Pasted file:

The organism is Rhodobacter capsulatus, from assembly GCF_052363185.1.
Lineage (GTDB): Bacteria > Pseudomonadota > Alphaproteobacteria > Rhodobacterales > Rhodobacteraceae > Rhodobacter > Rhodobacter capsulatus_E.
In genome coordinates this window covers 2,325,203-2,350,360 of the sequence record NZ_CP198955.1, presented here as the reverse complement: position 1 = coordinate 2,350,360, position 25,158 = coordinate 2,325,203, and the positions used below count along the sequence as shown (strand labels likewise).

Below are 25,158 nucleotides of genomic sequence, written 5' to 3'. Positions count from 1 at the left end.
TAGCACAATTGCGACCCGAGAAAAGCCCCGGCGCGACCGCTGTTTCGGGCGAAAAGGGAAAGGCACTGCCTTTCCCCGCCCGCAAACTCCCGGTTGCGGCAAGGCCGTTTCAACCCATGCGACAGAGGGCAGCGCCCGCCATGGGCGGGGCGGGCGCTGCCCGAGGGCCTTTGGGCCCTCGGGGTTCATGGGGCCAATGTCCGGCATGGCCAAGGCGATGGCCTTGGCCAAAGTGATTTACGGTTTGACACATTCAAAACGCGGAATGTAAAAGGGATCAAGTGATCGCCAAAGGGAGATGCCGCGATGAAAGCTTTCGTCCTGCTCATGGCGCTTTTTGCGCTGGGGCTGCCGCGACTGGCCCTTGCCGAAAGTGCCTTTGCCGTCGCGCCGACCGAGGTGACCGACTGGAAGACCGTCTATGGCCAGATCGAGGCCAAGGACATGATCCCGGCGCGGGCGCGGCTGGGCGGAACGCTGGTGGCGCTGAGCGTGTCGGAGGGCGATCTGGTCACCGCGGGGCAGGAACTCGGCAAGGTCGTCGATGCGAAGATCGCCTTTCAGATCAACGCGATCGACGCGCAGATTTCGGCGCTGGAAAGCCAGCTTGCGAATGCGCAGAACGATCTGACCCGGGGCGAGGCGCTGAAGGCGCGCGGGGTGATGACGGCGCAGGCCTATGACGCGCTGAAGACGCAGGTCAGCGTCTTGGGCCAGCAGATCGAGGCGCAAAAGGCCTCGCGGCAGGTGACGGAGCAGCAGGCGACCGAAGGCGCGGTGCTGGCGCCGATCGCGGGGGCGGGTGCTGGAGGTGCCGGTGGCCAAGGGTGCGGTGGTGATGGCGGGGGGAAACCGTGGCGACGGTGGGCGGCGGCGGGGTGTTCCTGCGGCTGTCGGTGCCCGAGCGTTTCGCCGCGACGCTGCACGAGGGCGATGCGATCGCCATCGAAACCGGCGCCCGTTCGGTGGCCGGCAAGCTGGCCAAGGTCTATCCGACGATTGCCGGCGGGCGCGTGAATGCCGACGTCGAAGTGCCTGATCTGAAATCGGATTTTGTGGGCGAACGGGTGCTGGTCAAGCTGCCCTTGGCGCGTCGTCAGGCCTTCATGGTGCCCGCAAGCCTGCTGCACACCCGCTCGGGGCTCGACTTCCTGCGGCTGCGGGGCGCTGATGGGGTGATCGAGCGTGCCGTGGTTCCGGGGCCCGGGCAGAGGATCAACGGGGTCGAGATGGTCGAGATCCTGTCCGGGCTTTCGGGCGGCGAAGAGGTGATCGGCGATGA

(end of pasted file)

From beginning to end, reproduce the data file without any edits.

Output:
The organism is Rhodobacter capsulatus, from assembly GCF_052363185.1.
Lineage (GTDB): Bacteria > Pseudomonadota > Alphaproteobacteria > Rhodobacterales > Rhodobacteraceae > Rhodobacter > Rhodobacter capsulatus_E.
In genome coordinates this window covers 2,325,203-2,350,360 of the sequence record NZ_CP198955.1, presented here as the reverse complement: position 1 = coordinate 2,350,360, position 25,158 = coordinate 2,325,203, and the positions used below count along the sequence as shown (strand labels likewise).

Below are 25,158 nucleotides of genomic sequence, written 5' to 3'. Positions count from 1 at the left end.
TAGCACAATTGCGACCCGAGAAAAGCCCCGGCGCGACCGCTGTTTCGGGCGAAAAGGGAAAGGCACTGCCTTTCCCCGCCCGCAAACTCCCGGTTGCGGCAAGGCCGTTTCAACCCATGCGACAGAGGGCAGCGCCCGCCATGGGCGGGGCGGGCGCTGCCCGAGGGCCTTTGGGCCCTCGGGGTTCATGGGGCCAATGTCCGGCATGGCCAAGGCGATGGCCTTGGCCAAAGTGATTTACGGTTTGACACATTCAAAACGCGGAATGTAAAAGGGATCAAGTGATCGCCAAAGGGAGATGCCGCGATGAAAGCTTTCGTCCTGCTCATGGCGCTTTTTGCGCTGGGGCTGCCGCGACTGGCCCTTGCCGAAAGTGCCTTTGCCGTCGCGCCGACCGAGGTGACCGACTGGAAGACCGTCTATGGCCAGATCGAGGCCAAGGACATGATCCCGGCGCGGGCGCGGCTGGGCGGAACGCTGGTGGCGCTGAGCGTGTCGGAGGGCGATCTGGTCACCGCGGGGCAGGAACTCGGCAAGGTCGTCGATGCGAAGATCGCCTTTCAGATCAACGCGATCGACGCGCAGATTTCGGCGCTGGAAAGCCAGCTTGCGAATGCGCAGAACGATCTGACCCGGGGCGAGGCGCTGAAGGCGCGCGGGGTGATGACGGCGCAGGCCTATGACGCGCTGAAGACGCAGGTCAGCGTCTTGGGCCAGCAGATCGAGGCGCAAAAGGCCTCGCGGCAGGTGACGGAGCAGCAGGCGACCGAAGGCGCGGTGCTGGCGCCGATCGCGGGGGCGGGTGCTGGAGGTGCCGGTGGCCAAGGGTGCGGTGGTGATGGCGGGGGGAAACCGTGGCGACGGTGGGCGGCGGCGGGGTGTTCCTGCGGCTGTCGGTGCCCGAGCGTTTCGCCGCGACGCTGCACGAGGGCGATGCGATCGCCATCGAAACCGGCGCCCGTTCGGTGGCCGGCAAGCTGGCCAAGGTCTATCCGACGATTGCCGGCGGGCGCGTGAATGCCGACGTCGAAGTGCCTGATCTGAAATCGGATTTTGTGGGCGAACGGGTGCTGGTCAAGCTGCCCTTGGCGCGTCGTCAGGCCTTCATGGTGCCCGCAAGCCTGCTGCACACCCGCTCGGGGCTCGACTTCCTGCGGCTGCGGGGCGCTGATGGGGTGATCGAGCGTGCCGTGGTTCCGGGGCCCGGGCAGAGGATCAACGGGGTCGAGATGGTCGAGATCCTGTCCGGGCTTTCGGGCGGCGAAGAGGTGATCGGCGATGA